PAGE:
Movie of the Week: Falling Down (1992)

Joel Schumacher directs Michael Douglas, Robert Duvall and Barbara Hershey in this action drama where a white man cracks and rampages across a racially and socially divided Los Angeles.

A controversial hit in its day as its anti-hero flirts with racism and fascism in his day of weapons fuelled, urban hiking. It is undoubtedly a white fantasy about kicking back against eroding privilege that will sit even more uncomfortably with newer generations. For context, you are meant to have trouble with the protagonist and his actions. A few jokey quips aside, Douglas’ deadpan performance is meant to be a shotgun wielding Rorschach Test. You pour whatever anxieties and neuroses you want into his lashing out at everyone and everything. The dystopian vision of Nineties’ America is obliquely button pushing. A vision of the world so unbearably overheated and badgering that it doesn’t really give you space to rationally respond, only emote. There’ll be at least one act of rebellious destruction Douglas’ blank yet unhinged D-Fens executes that will ring true for any viewer… most likely stupid fast food policies. There are sops to racial equality… the minor African American characters pointedly avoid stereotypes, whereas other ethnicities are not so sympathetically sketched… Vondie Curtis Hall even pops up as mirror image of Douglas in a memorable sequence. As a heat-check of America’s troubled race relations Schumacher’s glossy and effecting rollercoaster ride can almost be read as the whiteboy’s ‘answer song’ to Spike Lee’s Do The Right Thing. Yet among all the sizzle, the real dramatic meat is Duvall’s sensitive cop who begins to see the patterns in the random carnage slowly making a beeline across LA. One of the perfect character actor’s finest pieces of screen acting. He proves a calm, controlled counterweight to Douglas’ escalating anger and frustration. So there’s a certain degree of middle class, conservative fantasy about Falling Down… it is delivered with a confidence and diplomatic detachment that the film can still be loved as a bareface violent drama or a gritty adventure comedy without losing one’s sanity or soul. Filmed during the LA riots, it has an of-its-moment punch that no amount of big studio production value can ever lessen. In fact it is the kind of movie you genuinely wonder how it ever got greenlit? Warner Brothers must have really not cared about risking the odd $25 million back them. The result: a consistently laugh out loud funny, explosively spectacular urban nightmare. Like a unicorn, it is a one of a kind.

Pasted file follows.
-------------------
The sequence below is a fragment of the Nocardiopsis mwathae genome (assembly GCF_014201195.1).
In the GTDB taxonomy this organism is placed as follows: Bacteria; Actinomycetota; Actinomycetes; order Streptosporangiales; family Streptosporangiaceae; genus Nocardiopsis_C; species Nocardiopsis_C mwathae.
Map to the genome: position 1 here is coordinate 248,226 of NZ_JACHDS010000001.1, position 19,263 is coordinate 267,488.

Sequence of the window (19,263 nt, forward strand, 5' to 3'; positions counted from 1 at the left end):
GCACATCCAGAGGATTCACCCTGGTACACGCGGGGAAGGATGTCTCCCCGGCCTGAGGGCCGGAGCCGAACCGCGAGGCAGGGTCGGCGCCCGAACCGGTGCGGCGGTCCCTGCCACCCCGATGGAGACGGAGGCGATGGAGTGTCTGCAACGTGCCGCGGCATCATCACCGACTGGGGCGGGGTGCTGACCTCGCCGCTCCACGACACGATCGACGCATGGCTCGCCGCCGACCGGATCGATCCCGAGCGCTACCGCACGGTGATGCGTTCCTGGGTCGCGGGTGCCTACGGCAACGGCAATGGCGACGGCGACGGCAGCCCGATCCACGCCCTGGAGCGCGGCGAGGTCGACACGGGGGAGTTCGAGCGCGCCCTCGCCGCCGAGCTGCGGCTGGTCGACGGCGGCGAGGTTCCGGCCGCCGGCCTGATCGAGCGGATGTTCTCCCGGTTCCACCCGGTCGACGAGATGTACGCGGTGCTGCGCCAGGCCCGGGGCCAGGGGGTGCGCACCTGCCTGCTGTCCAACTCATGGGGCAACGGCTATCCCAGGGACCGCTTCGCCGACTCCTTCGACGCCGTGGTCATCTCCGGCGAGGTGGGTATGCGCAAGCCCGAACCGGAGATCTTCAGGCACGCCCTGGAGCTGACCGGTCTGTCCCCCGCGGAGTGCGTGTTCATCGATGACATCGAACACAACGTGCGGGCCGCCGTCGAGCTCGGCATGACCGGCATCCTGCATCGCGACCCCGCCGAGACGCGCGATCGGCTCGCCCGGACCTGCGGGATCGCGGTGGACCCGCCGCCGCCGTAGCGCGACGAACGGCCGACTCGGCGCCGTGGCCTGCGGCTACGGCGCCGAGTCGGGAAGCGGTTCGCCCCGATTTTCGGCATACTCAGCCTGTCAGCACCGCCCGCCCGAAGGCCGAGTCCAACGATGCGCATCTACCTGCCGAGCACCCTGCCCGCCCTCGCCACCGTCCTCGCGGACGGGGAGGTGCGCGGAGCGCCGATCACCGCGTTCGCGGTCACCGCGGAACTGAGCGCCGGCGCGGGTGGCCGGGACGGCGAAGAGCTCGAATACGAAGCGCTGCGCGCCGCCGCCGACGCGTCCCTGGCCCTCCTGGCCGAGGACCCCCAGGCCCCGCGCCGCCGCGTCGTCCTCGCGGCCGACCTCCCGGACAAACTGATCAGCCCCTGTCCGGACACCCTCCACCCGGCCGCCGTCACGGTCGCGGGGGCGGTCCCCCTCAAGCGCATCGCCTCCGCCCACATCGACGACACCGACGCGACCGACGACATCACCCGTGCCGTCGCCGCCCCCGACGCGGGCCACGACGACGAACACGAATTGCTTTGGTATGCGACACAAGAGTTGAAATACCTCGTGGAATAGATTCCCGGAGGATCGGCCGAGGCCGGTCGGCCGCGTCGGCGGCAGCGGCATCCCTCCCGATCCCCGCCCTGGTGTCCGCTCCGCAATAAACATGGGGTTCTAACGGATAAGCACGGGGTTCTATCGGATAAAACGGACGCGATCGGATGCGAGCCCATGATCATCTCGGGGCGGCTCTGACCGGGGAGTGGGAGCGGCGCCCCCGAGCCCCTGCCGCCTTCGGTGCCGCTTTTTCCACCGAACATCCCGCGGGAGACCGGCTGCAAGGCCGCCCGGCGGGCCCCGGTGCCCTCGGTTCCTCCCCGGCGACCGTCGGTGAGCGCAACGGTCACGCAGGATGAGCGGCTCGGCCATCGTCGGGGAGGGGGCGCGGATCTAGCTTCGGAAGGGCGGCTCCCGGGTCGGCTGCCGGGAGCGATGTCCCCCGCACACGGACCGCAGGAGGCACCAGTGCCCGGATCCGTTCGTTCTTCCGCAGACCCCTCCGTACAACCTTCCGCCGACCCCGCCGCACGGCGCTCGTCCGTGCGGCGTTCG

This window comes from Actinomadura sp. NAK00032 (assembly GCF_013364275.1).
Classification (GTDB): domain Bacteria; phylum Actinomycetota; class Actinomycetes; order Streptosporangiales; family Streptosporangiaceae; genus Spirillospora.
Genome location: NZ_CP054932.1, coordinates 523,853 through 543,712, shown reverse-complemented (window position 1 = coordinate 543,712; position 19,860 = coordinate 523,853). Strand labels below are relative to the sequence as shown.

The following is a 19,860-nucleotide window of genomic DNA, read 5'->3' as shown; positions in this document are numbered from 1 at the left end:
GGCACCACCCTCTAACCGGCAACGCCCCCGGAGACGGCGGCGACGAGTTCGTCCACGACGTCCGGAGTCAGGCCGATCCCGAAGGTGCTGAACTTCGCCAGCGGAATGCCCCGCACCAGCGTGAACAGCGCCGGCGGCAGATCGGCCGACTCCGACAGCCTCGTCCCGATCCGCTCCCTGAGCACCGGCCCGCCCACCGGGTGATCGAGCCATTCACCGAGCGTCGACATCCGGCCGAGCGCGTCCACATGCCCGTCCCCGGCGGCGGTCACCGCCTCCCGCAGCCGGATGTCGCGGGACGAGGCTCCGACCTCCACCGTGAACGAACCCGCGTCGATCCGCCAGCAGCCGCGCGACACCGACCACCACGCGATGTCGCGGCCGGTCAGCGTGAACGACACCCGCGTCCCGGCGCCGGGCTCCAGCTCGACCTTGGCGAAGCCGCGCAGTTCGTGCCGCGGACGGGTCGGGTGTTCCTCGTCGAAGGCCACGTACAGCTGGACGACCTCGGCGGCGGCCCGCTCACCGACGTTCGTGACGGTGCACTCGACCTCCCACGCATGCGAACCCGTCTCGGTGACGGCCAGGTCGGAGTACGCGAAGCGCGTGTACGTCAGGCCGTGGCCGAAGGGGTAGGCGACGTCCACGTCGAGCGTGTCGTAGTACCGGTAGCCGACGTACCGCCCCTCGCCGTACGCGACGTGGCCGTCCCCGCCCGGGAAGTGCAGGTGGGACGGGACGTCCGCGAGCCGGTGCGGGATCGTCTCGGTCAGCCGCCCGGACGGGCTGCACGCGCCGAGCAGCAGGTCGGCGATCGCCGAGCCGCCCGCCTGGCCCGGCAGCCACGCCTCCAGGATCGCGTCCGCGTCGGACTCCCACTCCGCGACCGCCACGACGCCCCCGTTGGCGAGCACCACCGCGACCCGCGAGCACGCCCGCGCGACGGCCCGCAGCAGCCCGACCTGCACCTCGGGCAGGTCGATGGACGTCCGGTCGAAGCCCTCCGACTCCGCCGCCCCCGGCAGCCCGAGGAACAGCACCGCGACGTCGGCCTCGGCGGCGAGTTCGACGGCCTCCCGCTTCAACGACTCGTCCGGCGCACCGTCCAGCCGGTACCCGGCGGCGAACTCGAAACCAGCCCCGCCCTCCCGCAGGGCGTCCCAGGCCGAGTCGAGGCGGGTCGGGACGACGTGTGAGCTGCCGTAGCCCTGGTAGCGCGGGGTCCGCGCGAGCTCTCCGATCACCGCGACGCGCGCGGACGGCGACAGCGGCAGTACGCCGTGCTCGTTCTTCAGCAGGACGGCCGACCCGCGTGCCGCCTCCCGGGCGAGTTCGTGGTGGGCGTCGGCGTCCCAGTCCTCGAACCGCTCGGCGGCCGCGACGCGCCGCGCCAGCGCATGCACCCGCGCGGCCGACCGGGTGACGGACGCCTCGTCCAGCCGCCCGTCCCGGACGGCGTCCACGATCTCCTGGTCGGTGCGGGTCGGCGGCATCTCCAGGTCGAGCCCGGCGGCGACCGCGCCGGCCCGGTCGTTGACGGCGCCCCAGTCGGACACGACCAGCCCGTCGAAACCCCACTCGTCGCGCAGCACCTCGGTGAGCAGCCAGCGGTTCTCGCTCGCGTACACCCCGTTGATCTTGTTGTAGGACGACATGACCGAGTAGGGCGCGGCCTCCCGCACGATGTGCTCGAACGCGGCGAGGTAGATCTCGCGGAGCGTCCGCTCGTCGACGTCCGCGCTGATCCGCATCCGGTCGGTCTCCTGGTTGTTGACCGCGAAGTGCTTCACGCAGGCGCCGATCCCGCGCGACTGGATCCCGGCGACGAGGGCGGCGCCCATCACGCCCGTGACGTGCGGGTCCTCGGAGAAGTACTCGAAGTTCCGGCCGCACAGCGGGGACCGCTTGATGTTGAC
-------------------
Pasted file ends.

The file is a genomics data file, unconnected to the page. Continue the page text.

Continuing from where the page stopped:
Check out my wife Natalie’s Point Horror blog

We also do a podcast together called The Worst Movies We Own. It is available on Spotify or here

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